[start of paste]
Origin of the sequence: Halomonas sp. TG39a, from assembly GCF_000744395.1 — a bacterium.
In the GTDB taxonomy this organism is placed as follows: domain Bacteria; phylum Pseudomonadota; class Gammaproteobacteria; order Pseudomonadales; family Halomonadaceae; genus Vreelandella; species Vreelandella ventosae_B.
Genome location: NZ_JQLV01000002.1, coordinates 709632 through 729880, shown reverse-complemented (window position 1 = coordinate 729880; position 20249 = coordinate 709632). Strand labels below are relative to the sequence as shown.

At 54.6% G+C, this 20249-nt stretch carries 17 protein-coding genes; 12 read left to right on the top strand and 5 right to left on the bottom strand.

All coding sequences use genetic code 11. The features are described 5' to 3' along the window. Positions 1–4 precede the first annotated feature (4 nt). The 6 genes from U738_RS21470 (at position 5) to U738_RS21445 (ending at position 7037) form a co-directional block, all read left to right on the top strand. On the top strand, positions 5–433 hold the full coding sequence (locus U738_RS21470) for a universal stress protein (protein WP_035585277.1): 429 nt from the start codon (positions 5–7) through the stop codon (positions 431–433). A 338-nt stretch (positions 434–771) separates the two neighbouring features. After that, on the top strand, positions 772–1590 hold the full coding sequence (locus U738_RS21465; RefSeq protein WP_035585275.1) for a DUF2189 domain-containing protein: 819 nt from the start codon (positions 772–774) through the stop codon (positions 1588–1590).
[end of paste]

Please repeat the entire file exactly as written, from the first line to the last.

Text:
Origin of the sequence: Halomonas sp. TG39a, from assembly GCF_000744395.1 — a bacterium.
In the GTDB taxonomy this organism is placed as follows: domain Bacteria; phylum Pseudomonadota; class Gammaproteobacteria; order Pseudomonadales; family Halomonadaceae; genus Vreelandella; species Vreelandella ventosae_B.
Genome location: NZ_JQLV01000002.1, coordinates 709632 through 729880, shown reverse-complemented (window position 1 = coordinate 729880; position 20249 = coordinate 709632). Strand labels below are relative to the sequence as shown.

At 54.6% G+C, this 20249-nt stretch carries 17 protein-coding genes; 12 read left to right on the top strand and 5 right to left on the bottom strand.

All coding sequences use genetic code 11. The features are described 5' to 3' along the window. Positions 1–4 precede the first annotated feature (4 nt). The 6 genes from U738_RS21470 (at position 5) to U738_RS21445 (ending at position 7037) form a co-directional block, all read left to right on the top strand. On the top strand, positions 5–433 hold the full coding sequence (locus U738_RS21470) for a universal stress protein (protein WP_035585277.1): 429 nt from the start codon (positions 5–7) through the stop codon (positions 431–433). A 338-nt stretch (positions 434–771) separates the two neighbouring features. After that, on the top strand, positions 772–1590 hold the full coding sequence (locus U738_RS21465; RefSeq protein WP_035585275.1) for a DUF2189 domain-containing protein: 819 nt from the start codon (positions 772–774) through the stop codon (positions 1588–1590).